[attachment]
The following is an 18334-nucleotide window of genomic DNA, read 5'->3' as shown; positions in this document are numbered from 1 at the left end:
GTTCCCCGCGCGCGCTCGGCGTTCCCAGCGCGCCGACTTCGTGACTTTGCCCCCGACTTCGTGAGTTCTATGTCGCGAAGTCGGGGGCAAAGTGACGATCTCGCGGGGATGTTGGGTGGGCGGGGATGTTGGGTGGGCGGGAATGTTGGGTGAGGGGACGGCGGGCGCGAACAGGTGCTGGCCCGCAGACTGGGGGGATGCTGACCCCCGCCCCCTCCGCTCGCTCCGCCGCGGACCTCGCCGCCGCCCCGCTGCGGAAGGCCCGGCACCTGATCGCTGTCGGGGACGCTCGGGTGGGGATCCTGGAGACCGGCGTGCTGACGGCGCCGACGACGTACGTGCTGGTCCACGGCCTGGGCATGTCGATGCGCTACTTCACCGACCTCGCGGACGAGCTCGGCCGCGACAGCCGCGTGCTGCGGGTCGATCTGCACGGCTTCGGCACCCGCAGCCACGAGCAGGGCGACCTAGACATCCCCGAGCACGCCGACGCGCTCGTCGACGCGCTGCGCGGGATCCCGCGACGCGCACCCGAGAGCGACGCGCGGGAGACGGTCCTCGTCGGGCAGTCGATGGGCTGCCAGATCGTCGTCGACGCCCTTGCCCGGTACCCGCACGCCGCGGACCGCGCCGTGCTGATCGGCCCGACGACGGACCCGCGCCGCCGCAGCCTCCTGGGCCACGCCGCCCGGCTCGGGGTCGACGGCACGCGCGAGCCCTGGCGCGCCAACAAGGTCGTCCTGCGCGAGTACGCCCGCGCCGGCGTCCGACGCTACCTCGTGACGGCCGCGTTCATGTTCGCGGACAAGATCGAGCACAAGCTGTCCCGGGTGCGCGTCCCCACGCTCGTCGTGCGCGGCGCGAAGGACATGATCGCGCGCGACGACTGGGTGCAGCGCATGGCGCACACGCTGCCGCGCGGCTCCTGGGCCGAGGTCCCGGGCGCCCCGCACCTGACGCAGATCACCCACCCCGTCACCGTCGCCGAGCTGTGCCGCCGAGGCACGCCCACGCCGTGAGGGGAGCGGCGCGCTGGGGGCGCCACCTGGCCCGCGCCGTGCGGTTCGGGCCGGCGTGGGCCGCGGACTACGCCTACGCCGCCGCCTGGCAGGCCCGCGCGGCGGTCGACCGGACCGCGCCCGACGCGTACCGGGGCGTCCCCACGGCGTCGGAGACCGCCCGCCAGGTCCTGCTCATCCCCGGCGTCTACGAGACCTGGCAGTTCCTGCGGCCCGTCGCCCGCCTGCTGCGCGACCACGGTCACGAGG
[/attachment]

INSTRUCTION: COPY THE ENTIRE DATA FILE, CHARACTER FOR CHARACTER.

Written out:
The following is an 18334-nucleotide window of genomic DNA, read 5'->3' as shown; positions in this document are numbered from 1 at the left end:
GTTCCCCGCGCGCGCTCGGCGTTCCCAGCGCGCCGACTTCGTGACTTTGCCCCCGACTTCGTGAGTTCTATGTCGCGAAGTCGGGGGCAAAGTGACGATCTCGCGGGGATGTTGGGTGGGCGGGGATGTTGGGTGGGCGGGAATGTTGGGTGAGGGGACGGCGGGCGCGAACAGGTGCTGGCCCGCAGACTGGGGGGATGCTGACCCCCGCCCCCTCCGCTCGCTCCGCCGCGGACCTCGCCGCCGCCCCGCTGCGGAAGGCCCGGCACCTGATCGCTGTCGGGGACGCTCGGGTGGGGATCCTGGAGACCGGCGTGCTGACGGCGCCGACGACGTACGTGCTGGTCCACGGCCTGGGCATGTCGATGCGCTACTTCACCGACCTCGCGGACGAGCTCGGCCGCGACAGCCGCGTGCTGCGGGTCGATCTGCACGGCTTCGGCACCCGCAGCCACGAGCAGGGCGACCTAGACATCCCCGAGCACGCCGACGCGCTCGTCGACGCGCTGCGCGGGATCCCGCGACGCGCACCCGAGAGCGACGCGCGGGAGACGGTCCTCGTCGGGCAGTCGATGGGCTGCCAGATCGTCGTCGACGCCCTTGCCCGGTACCCGCACGCCGCGGACCGCGCCGTGCTGATCGGCCCGACGACGGACCCGCGCCGCCGCAGCCTCCTGGGCCACGCCGCCCGGCTCGGGGTCGACGGCACGCGCGAGCCCTGGCGCGCCAACAAGGTCGTCCTGCGCGAGTACGCCCGCGCCGGCGTCCGACGCTACCTCGTGACGGCCGCGTTCATGTTCGCGGACAAGATCGAGCACAAGCTGTCCCGGGTGCGCGTCCCCACGCTCGTCGTGCGCGGCGCGAAGGACATGATCGCGCGCGACGACTGGGTGCAGCGCATGGCGCACACGCTGCCGCGCGGCTCCTGGGCCGAGGTCCCGGGCGCCCCGCACCTGACGCAGATCACCCACCCCGTCACCGTCGCCGAGCTGTGCCGCCGAGGCACGCCCACGCCGTGAGGGGAGCGGCGCGCTGGGGGCGCCACCTGGCCCGCGCCGTGCGGTTCGGGCCGGCGTGGGCCGCGGACTACGCCTACGCCGCCGCCTGGCAGGCCCGCGCGGCGGTCGACCGGACCGCGCCCGACGCGTACCGGGGCGTCCCCACGGCGTCGGAGACCGCCCGCCAGGTCCTGCTCATCCCCGGCGTCTACGAGACCTGGCAGTTCCTGCGGCCCGTCGCCCGCCTGCTGCGCGACCACGGTCACGAGG